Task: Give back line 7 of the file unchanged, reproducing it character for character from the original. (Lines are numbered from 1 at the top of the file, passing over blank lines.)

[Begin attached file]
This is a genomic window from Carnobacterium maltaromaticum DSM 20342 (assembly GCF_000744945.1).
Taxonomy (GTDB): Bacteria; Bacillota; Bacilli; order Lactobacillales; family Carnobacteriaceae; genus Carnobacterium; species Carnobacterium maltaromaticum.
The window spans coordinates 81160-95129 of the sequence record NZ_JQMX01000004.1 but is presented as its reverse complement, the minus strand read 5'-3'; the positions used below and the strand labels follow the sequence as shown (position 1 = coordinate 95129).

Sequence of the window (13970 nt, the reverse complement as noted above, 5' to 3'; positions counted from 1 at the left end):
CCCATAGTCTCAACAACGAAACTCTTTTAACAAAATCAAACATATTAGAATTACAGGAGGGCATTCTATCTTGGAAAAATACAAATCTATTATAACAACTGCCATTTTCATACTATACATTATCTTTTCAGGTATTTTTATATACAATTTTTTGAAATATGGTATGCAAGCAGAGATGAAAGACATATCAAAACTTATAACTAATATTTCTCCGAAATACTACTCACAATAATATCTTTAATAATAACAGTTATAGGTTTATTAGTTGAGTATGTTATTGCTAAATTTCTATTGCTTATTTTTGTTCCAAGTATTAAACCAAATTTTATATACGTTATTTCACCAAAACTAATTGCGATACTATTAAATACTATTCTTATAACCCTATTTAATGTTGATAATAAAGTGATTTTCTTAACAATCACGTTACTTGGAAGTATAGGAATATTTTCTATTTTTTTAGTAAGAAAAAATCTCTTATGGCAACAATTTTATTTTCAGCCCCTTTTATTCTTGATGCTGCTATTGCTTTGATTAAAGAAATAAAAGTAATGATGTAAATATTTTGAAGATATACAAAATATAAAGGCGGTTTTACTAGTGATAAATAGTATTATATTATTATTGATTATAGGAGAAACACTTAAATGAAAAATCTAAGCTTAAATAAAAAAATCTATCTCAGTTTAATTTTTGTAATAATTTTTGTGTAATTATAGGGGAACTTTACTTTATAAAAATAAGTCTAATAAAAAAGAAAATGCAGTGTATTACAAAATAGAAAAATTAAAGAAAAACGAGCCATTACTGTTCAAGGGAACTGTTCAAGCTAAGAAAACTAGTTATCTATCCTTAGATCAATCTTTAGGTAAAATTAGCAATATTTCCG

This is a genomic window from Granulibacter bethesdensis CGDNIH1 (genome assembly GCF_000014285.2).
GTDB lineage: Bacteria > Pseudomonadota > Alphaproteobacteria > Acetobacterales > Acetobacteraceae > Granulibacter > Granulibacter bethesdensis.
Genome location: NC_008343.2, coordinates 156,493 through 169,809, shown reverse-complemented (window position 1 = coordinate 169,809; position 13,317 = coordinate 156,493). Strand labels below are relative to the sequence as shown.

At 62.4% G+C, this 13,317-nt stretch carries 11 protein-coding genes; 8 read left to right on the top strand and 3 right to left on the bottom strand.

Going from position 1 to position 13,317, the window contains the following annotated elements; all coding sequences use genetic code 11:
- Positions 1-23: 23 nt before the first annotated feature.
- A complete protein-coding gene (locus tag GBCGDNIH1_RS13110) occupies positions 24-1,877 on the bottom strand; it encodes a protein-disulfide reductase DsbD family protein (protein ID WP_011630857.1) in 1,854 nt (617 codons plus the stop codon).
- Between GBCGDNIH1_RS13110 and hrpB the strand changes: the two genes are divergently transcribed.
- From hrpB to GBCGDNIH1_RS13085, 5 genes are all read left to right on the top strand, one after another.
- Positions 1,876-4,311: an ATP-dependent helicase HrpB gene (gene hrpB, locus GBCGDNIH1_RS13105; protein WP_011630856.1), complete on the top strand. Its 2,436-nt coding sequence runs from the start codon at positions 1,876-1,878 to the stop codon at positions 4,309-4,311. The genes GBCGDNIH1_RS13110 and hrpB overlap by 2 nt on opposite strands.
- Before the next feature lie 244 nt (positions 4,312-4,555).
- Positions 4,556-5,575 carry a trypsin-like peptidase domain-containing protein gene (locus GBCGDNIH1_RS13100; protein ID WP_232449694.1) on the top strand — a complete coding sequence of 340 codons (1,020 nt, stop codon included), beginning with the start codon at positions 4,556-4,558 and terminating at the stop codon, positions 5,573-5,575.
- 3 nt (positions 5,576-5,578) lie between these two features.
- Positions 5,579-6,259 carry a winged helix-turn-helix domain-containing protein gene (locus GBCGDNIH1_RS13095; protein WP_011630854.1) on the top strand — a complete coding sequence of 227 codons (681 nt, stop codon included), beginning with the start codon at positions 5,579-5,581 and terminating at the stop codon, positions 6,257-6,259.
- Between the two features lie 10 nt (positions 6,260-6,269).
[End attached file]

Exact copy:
GTDB lineage: Bacteria > Pseudomonadota > Alphaproteobacteria > Acetobacterales > Acetobacteraceae > Granulibacter > Granulibacter bethesdensis.